I actually would almost always, almost every week, I was listening to the podcast twice. Once just to listen to it and enjoy it and then once to actually go through it with your check in.
That’s the listening guide that I mentioned.
So the first time I could just let the information go in but the second time I was looking for more specifics and I think just engaging with the material that much serves its purpose, whether you’re telling your students you need to be like, learning how to engage with texts to create knowledge of your own, I think they’re doing it and whether they process that or not, by the end of the semester they definitely processed, you know?
Podcast pedagogy, although adaptable to a range of disciplines, is particularly suited to medieval and early modern literary studies. This is because podcasts, as a sonic technology, privilege an auditory experience that resonates with the primacy of sound in many premodern cultures. Due to the flourishing of podcasts and podcasting over the past two decades, many students are already comfortable relating to the world through their ear(bud)s. By incorporating podcasts into our classes, we may attune students to listening to premodern literatures as “an embodied critical sense shaping how and what we think,” as Jennifer Lynn Stoever argues.
Adding podcasts to our classes is not a panacea for the challenges that face teachers and students today. However, podcasts can ground a pedagogy that redresses some of the problems forestalling non-traditional and minority students’ success and well-being. By kicking whitewashed, patriarchal authority to the curb and connecting students to inclusive networks of knowledge-makers, podcast pedagogy can be a powerful way to pursue the mission of social justice — and to engage students in it, as well.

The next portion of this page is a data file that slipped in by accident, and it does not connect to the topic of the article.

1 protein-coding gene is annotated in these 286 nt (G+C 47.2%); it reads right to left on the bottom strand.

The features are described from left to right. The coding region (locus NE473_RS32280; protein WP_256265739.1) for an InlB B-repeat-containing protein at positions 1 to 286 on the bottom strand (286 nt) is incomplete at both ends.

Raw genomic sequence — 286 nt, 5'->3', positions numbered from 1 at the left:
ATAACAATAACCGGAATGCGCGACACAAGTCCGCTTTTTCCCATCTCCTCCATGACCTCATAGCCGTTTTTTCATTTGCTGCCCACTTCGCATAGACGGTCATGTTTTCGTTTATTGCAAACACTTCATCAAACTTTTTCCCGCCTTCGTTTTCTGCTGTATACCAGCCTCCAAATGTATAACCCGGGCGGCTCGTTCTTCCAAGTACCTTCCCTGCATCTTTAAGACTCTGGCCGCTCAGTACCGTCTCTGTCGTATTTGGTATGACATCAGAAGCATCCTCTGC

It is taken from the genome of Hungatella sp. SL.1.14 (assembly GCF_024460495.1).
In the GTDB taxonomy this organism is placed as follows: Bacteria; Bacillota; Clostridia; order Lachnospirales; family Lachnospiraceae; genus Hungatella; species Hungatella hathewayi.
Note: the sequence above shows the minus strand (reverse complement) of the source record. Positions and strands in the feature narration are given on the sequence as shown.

Marissa Greenberg is Associate Professor of English at the University of New Mexico. An award-winning teacher in brick-and-mortar and online classrooms, she has published on using virtual environments for social justice in Inside Higher Ed and, with Elizabeth Williamson, in Teaching Literature in the Online Classroom (forthcoming). She is the author of Metropolitan Tragedy: Genre, Justice, and the City in Early Modern England (2015), and her recent scholarship on Shakespeare and adaptation appears in Shakespeare Bulletin and two forthcoming collections: Shakespeare and Latinadad and Games and Theatre in Early Modern England. Currently she is working on a co-edited volume of essays on Milton and bodily motions.